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<title>TauLeaping</title>
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<h1>TauLeaping</h1>
<p>
With tauleaping we take steps forward in time. For each reaction we calculate
a predicted average propensity. We then generate Poisson deviates to determine
how many times each reaction will fire during the step. The advantage of
tauleaping is that it can jump over many reactions and thus may be much
more efficient than exact methods. The disadvantage is that it is not an
exact method.
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<p>
There are several options for the tauleaping solver. By default it
will use an adaptive step size and will correct negative populations.
You can also choose to not correct negative populations, the
simulation will fail if a species is overdrawn.
There is also a fixed time step option. This option is only useful for
studying the tauleaping method. With a fixed step size it is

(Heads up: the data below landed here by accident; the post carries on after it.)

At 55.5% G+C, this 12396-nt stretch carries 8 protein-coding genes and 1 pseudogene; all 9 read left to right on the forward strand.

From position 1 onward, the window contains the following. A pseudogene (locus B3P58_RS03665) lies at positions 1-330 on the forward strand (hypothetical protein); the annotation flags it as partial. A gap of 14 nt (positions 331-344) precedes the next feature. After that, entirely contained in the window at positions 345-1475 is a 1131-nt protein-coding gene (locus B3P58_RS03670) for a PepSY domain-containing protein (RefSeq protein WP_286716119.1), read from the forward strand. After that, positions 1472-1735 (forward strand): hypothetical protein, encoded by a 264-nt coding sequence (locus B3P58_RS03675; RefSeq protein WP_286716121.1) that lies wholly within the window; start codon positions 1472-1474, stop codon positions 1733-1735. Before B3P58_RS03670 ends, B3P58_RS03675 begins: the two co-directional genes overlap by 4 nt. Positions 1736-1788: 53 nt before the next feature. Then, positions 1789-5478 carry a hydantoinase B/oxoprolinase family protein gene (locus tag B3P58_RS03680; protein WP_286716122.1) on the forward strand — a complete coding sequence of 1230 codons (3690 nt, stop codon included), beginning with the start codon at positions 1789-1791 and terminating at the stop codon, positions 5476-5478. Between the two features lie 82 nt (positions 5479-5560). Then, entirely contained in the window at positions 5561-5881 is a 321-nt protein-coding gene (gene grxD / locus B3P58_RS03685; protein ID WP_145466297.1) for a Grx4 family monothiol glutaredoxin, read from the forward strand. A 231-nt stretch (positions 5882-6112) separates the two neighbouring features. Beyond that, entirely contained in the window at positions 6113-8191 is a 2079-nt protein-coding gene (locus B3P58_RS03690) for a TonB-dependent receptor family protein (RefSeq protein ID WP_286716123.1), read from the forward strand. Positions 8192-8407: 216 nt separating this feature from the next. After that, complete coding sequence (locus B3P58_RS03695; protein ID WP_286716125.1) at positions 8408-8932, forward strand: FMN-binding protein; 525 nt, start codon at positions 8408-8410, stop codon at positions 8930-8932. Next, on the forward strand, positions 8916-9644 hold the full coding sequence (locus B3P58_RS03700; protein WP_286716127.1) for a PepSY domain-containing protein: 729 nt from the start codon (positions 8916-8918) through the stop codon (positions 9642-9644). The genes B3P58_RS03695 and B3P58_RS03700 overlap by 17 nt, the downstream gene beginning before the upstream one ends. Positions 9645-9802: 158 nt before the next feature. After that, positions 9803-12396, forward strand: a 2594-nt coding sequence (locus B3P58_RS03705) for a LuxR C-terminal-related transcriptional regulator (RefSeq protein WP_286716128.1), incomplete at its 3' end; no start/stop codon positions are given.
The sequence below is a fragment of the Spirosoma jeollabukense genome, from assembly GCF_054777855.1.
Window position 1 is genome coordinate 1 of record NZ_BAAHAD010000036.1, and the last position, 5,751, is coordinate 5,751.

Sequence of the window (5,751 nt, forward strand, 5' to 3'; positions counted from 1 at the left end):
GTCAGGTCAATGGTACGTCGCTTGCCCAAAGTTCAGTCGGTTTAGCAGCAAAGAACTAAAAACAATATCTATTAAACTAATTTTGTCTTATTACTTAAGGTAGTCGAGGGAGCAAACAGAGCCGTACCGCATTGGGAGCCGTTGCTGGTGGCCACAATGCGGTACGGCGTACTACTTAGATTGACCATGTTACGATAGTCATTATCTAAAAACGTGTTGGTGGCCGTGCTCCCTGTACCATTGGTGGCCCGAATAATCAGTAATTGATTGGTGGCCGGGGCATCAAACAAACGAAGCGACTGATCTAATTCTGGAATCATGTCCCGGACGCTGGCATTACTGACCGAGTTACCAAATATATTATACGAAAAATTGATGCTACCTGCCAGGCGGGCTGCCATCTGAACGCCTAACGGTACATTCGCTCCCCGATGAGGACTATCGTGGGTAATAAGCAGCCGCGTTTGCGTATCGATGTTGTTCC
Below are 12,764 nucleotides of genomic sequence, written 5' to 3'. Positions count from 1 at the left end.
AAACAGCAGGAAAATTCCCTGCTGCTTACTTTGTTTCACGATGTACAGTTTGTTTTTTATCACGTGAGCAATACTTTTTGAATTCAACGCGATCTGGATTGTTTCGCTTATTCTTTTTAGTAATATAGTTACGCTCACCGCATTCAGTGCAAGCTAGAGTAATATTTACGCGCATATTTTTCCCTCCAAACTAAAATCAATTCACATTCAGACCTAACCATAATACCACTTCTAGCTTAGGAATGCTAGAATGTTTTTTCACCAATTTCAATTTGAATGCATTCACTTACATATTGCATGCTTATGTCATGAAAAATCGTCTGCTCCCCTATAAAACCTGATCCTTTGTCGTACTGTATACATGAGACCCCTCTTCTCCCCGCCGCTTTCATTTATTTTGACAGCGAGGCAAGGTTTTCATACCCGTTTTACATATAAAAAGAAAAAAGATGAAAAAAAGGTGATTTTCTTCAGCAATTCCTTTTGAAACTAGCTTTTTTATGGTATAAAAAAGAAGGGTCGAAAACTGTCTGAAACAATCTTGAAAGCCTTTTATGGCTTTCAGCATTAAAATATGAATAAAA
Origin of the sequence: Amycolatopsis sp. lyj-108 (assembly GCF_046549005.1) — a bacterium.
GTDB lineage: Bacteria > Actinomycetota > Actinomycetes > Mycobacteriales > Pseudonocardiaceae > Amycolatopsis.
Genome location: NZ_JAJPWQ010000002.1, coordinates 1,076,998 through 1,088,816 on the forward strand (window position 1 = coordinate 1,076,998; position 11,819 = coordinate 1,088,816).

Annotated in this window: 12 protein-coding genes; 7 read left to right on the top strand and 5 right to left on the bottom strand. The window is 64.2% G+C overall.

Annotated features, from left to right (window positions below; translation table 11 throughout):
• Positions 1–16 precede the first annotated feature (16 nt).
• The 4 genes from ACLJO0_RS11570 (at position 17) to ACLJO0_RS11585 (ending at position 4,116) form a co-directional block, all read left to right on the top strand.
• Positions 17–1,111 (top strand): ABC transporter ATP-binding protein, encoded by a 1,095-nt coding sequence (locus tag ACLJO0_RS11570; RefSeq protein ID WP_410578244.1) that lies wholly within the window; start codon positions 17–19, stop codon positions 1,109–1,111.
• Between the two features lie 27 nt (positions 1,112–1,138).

difficult to gauge the accuracy of the simulation.
</p>
<p>
In tauleaping, one uses an expected value of the propensities in
advancing the solution. The propensities are assumed to be constant
over the time step. There are several ways of selecting the
expected propensity values. The simplest is forward stepping;
The expected propensities are the values at the beginning of
the step. One can also use midpoint stepping. In this case one
advances to the midpoint of the interval with a deterministic step.
Then one uses the midpoint propensity values to take a stochastic
step and fire the reactions. Midpoint stepping is analogous to a second
order RungeKutta method for ODE's. One can also use higher order
approximations to determine the expected propensities. You can use
a fourth order RungeKutta scheme with deterministic steps to choose
the expected propensities and then take a stochastic step with these
values. Note that regardless of how you choose the expected
propensities, the tauleaping solver is still a firstorder accurate
stochastic method. That is, you can choose a first, second, or fourth
order method for calculating the expected propensities, but you still
assume that the propensities are constant when taking the stochastic
step. Thus it is a firstorder stochastic method. However, using
higher order formulas for the expected propensities is typically more
accurate.
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